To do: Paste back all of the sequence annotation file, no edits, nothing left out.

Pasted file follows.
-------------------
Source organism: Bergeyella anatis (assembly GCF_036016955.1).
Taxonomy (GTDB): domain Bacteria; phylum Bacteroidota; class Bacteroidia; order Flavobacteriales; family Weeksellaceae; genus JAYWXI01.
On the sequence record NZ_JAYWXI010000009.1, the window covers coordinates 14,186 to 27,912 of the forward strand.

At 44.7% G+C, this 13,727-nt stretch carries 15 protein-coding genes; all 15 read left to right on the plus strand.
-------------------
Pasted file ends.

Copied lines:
Source organism: Bergeyella anatis (assembly GCF_036016955.1).
Taxonomy (GTDB): domain Bacteria; phylum Bacteroidota; class Bacteroidia; order Flavobacteriales; family Weeksellaceae; genus JAYWXI01.
On the sequence record NZ_JAYWXI010000009.1, the window covers coordinates 14,186 to 27,912 of the forward strand.

At 44.7% G+C, this 13,727-nt stretch carries 15 protein-coding genes; all 15 read left to right on the plus strand.